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Saturday, 23 May 2015

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Tynedale: Figures are a flight of fancy, say Tories

PLANS to beef up Northumberland’s population by shipping in thousands of people from outside the county have been condemned by local Conservatives.

“Labour hopes of imposing a 10 per cent population increase on our county are fanciful in the extreme,” said Northumberland County Council’s Tory group leader, Coun. Peter Jackson.

He was giving his group’s formal response to the council’s core strategy consultation exercise, which indicated the county needed a housing boom to retain a population of working age.

Coun. Jackson said: “We feel that, on close inspection, the population figures used by the county council to justify its strategy just do not stand up.

“There is nothing to suggest that the actual population growth will be any more than the Government figures of 4.2 per cent from 2011 to 2031.

“Furthermore, the claims that increases in population will lead to economic growth have the argument completely the wrong way round.

“Basic economics and common sense dictate that business growth and job creation have to come first.”

Coun. Jackson claimed the Labour prescription seemed to condemn areas of the county, that had some of the highest levels of unemployment in the country, to even more competition for scarce jobs by shipping in thousands of extra people.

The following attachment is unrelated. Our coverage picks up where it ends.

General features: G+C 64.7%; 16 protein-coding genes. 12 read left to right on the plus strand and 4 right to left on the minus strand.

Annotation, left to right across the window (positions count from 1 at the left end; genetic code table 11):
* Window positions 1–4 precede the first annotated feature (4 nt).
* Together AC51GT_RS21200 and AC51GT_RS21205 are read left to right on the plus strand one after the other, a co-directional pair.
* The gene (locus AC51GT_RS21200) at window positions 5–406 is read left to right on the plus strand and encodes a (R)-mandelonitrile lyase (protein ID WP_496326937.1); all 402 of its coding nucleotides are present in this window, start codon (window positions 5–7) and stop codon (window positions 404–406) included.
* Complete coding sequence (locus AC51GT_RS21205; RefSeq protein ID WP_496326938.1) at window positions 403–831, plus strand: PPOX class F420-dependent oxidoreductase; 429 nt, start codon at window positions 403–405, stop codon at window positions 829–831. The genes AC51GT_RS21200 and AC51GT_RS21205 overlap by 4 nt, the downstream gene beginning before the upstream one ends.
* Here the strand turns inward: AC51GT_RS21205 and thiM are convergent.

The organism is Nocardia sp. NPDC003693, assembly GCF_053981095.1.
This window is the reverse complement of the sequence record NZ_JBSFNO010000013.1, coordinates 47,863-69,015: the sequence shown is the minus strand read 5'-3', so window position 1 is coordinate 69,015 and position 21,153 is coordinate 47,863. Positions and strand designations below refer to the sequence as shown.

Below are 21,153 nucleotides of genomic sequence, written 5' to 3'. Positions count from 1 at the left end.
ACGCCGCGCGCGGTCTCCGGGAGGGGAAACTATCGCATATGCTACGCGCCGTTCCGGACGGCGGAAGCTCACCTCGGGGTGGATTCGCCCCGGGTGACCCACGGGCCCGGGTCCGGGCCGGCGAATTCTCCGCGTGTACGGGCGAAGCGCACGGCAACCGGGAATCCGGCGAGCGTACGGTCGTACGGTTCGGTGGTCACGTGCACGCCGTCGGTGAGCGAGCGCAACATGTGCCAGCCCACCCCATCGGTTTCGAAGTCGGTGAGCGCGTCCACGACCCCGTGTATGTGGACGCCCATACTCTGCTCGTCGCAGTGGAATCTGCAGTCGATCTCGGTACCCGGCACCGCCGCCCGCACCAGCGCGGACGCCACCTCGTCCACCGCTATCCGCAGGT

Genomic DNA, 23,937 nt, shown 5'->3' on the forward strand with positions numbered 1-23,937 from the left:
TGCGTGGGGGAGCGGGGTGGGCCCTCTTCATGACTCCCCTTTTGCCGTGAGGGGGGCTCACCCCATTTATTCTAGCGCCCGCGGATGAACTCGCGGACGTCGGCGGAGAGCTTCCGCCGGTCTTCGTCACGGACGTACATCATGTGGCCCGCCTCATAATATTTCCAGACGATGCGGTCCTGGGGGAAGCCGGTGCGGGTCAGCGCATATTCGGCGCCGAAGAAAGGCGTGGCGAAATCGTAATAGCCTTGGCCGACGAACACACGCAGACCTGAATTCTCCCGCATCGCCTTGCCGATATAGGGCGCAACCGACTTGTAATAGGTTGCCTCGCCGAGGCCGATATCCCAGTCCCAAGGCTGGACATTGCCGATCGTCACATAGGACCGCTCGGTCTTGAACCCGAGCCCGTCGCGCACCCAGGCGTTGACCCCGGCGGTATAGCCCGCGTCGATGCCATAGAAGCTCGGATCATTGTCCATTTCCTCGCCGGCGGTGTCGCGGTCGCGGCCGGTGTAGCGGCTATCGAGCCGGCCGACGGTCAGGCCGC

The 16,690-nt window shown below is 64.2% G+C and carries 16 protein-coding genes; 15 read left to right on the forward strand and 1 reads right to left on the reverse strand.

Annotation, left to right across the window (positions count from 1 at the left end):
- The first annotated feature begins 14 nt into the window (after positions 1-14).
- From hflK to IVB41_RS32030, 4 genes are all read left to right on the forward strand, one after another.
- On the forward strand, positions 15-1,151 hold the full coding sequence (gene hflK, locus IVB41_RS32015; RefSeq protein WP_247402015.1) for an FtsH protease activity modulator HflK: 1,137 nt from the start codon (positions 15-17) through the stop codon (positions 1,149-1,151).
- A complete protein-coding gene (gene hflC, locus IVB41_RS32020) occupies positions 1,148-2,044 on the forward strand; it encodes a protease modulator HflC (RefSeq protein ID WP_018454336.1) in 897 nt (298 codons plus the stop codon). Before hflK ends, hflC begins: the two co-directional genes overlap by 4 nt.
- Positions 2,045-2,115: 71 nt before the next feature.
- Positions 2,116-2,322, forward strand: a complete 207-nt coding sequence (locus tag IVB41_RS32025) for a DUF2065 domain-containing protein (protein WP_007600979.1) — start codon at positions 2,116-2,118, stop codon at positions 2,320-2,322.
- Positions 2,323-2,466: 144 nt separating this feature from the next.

He added: “Labour seem to be quite happy to hack away at existing green belt protection for our towns and villages.

“There are no reasons given that will pass public scrutiny for this all out attack on green belt in our county.

“It is our view that significant sites for development remain on brown field and previously developed land.”

The Tories argued the suggested need for an extra 24,310 houses in the county was “in excess of need”.

On economic growth, the group said: “We feel the thrust of the document is based on the notion that the economy of the county would be revived by house building.

“However, we are not persuaded that new house building necessarily leads to sustainable and long-term local jobs, or that adding to population growth automatically creates an increase in sustainable jobs.”

The Tories supported the overall percentage target of 30 per cent as the element of affordable housing within new building development, and retained the long-held view that the council must do more to encourage the building of social and affordable housing.

They also called for Northumberland Conservatives “positive support” for appropriate small business development in rural areas, including the expansion of existing local enterprises, farm diversification and assisting new local enterprises.